Repetition is the mother of learning, the father of action, which makes it the architect of accomplishment.” – Zig Ziglar.
A child’s physical development is full of trial and errors until one fine day when they get it right – crawling, walking, riding a bike!
Every skill requires repetition until their muscle memory, senses and muscle strength come together and they master it.
Similarly, learning a new language requires practice and repetition too until their brain masters the knowledge.
Adults have neural connections which are well developed based on previous experience, repetition and practice which allows them to do things like drive a car or ride a bicycle without much effort.
Have you ever driven a car, reached your destination and not realized how you got there?
This happens if you are very familiar with a route due to repetition, your brain already knows what to do.
In children, their neural connections are only beginning to be formed.
At My Language Box we use the ‘engaged repetition methodology’ where each box has a theme with specific words to be learnt. The activities reinforce the words along with the language extension portion which expands on the words learnt.
With the ‘engaged repetition methodology’ parents are encouraged to repeat and use the words in their daily activities.
As opposed to just pure repetition, we want children to be engaged while learning the new words either through play or focused attention from their guardians.
How do you know your child is actually engaged?
They will normally be focused on the activity at hand and can answer your questions easily when you prompt them or demonstrate the word learnt.
According to research done by Lilli Kimppa from the University of Helsinki in May 2017, even short repetitive exposure to novel words induced a rapid neural response increase that assists with memory trace formation.
She noticed that the response enhancement to new non-native words was larger in participants who had learned more foreign languages with earlier learning onset, implying greater flexibility of the brain to acquire speech with novel phonology.
Toddlers and pre-schoolers love repetition because it is comforting.
In a world where they are rapidly learning new concepts all the time it is reassuring when there is some sort of routine.
This works well with babies as well – ask any baby sleep expert and they always recommend a sleep routine.
Sometimes it can be pretty hard to read the same story or do the same activity again and again but children like familiarity and they love to repeat something they have mastered.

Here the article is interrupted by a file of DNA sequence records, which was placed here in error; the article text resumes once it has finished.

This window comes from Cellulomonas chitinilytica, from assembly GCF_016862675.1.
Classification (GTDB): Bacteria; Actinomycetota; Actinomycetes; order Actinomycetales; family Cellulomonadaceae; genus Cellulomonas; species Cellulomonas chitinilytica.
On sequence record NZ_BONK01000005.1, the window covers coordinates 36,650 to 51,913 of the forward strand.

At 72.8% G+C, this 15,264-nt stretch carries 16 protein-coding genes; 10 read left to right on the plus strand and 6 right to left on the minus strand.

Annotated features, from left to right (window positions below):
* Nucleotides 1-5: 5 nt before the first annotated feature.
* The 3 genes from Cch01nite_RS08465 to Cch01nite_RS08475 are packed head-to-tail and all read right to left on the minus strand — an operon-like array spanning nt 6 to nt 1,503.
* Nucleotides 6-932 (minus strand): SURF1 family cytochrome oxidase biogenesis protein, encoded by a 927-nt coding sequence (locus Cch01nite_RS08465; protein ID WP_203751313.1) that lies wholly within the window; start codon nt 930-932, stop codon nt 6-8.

Children don’t find repetition boring because each time they do it they are experiencing it in a new way.
For example, they do an activity where they learn about the word for eyes in the second language.
Later they learn how to count the number of eyes they have.
Then they understand that different people have different colour eyes. They also learn that they can open and close their eyes and that eyes help them see.
Once young children gain more understanding and connect the dots, they gain more confidence and their feeling of self-worth increases.
Even as adults we sometimes have hobbies that we love doing again and again because each time we achieve a new level of mastery and gain insight on something new.
Doctor Maria Montessori recounted a story about a three year old student who was deeply absorbed in a wooden block activity in her 1915 address to the National Education Association.
The child kept repeating it more than forty times and when the child finally stopped, the child looked around with an expression of deep satisfaction and peace.
That is why the Montessori method also encourages repetition.
At My Language Box we use multi-sensory repetition to encourage learning.
For example, if you child is learning the word for mouth in the second language, we use craft activities for them to visualize the body part while listening to the audio for it. They are seeing and listening at the same time.
There also activities that encourage the use of touching and doing, for example physical games which encourage them to point out where their mouth is as well as playdough activities where they try to mould the playdough to the shape of a mouth.
Multi-sensory activities make learning fun and engaging.
My Language Box includes all the materials, instructions and activities required to learn a second language and is currently available in Mandarin Chinese and Spanish. Access to audio spoken by native language speakers is available.
Give it a go. You can order a box here.